Former Minneapolis Police Officer Derek Chauvin will be tried separately for his role in the death of 46-year-old George Floyd in May of last year.
Hennepin County Judge Peter Cahill made the ruling on Monday, citing the ongoing coronavirus pandemic, reports NPR.
Chauvin was notoriously captured on video kneeling on Floyd’s neck for over eight minutes, ultimately killing the Black man. He’s charged with second-degree murder, third-degree murder and second-degree manslaughter. Thomas Lane, J. Alexander Kueng, and Tou Thao—three other MPD officers who held back bystanders and watched as Chauvin knelt on Floyd who was pleading that he couldn’t breathe—are charged with aiding and abetting second-degree murder and aiding and abetting second-degree manslaughter. Chauvin’s trial is set to begin with jury selection on March 8, while the other former officers will face trial together in August.
Cahill previously ruled in November that it was in the best interest of justice that all four cops be tried together, saying this would allow the jury to have “all of the evidence and the complete picture of Floyd’s death.” But the persisting realities of COVID-19 seem to have changed his mind.
“The physical limitations of courtroom C-1856, the largest courtroom in the Hennepin County Government Center, make it impossible to comply with COVID-19 physical restrictions in a joint trial involving all four defendants beginning March 8, 2021 given the number of lawyers and support personnel the parties have now advised the Court are expected to be present during trial,” according to court documents.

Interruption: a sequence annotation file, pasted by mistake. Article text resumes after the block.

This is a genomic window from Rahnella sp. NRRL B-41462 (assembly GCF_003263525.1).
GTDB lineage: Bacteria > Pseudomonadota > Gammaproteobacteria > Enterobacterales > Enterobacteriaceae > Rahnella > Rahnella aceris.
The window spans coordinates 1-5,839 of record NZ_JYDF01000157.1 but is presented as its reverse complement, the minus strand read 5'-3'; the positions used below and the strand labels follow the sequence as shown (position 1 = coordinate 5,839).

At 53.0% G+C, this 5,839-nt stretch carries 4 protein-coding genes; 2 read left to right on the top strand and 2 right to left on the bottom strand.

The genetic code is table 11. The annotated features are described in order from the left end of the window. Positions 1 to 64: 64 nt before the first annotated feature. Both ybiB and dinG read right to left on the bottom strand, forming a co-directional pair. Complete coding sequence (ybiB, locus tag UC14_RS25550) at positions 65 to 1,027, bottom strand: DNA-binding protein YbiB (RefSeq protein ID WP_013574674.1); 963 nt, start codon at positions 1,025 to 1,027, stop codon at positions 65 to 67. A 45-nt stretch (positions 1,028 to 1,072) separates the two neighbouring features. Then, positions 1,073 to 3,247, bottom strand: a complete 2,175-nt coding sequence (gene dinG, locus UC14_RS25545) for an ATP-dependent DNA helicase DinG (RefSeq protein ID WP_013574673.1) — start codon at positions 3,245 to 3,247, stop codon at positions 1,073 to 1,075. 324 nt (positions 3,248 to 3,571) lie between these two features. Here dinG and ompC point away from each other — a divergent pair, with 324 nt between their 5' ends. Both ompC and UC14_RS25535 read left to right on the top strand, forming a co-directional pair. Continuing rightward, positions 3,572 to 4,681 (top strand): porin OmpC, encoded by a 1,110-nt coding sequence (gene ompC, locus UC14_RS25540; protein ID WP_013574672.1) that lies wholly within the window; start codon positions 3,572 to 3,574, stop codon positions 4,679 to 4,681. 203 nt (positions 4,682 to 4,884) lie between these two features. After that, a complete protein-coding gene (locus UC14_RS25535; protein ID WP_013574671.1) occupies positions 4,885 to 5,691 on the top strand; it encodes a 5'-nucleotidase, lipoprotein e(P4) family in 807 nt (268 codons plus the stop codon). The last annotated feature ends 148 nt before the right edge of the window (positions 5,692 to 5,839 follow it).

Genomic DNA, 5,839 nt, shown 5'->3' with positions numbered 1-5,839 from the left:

Cahill also sought to take a cautious approach when scheduling the trial of the other officers. He cited issues with the availability of the coronavirus vaccine as reason to push back several weeks beyond the original start date in June.
“COVID-19 continues to be a public health emergency,” the court said. “While the State believes the situation will be greatly improved by June due to vaccinations, the Court is not so optimistic given the news reports detailing problems with the vaccine rollout.”
Prosecutors have expressed disappointment at the decision to try Chauvin separately from the other officers.
“The evidence against each defendant is similar and multiple trials may retraumatize eyewitnesses and family members and unnecessarily burden the State and the Court while also running the risk of prejudicing subsequent jury pools,” Minnesota Attorney General Keith Ellison said in a statement.
The separate trials, running from this spring to at least late summer, mean the harrowing story of Floyd’s death will likely characterize much of 2021—as it did 2020 after the video of his killing spurred widespread national protests.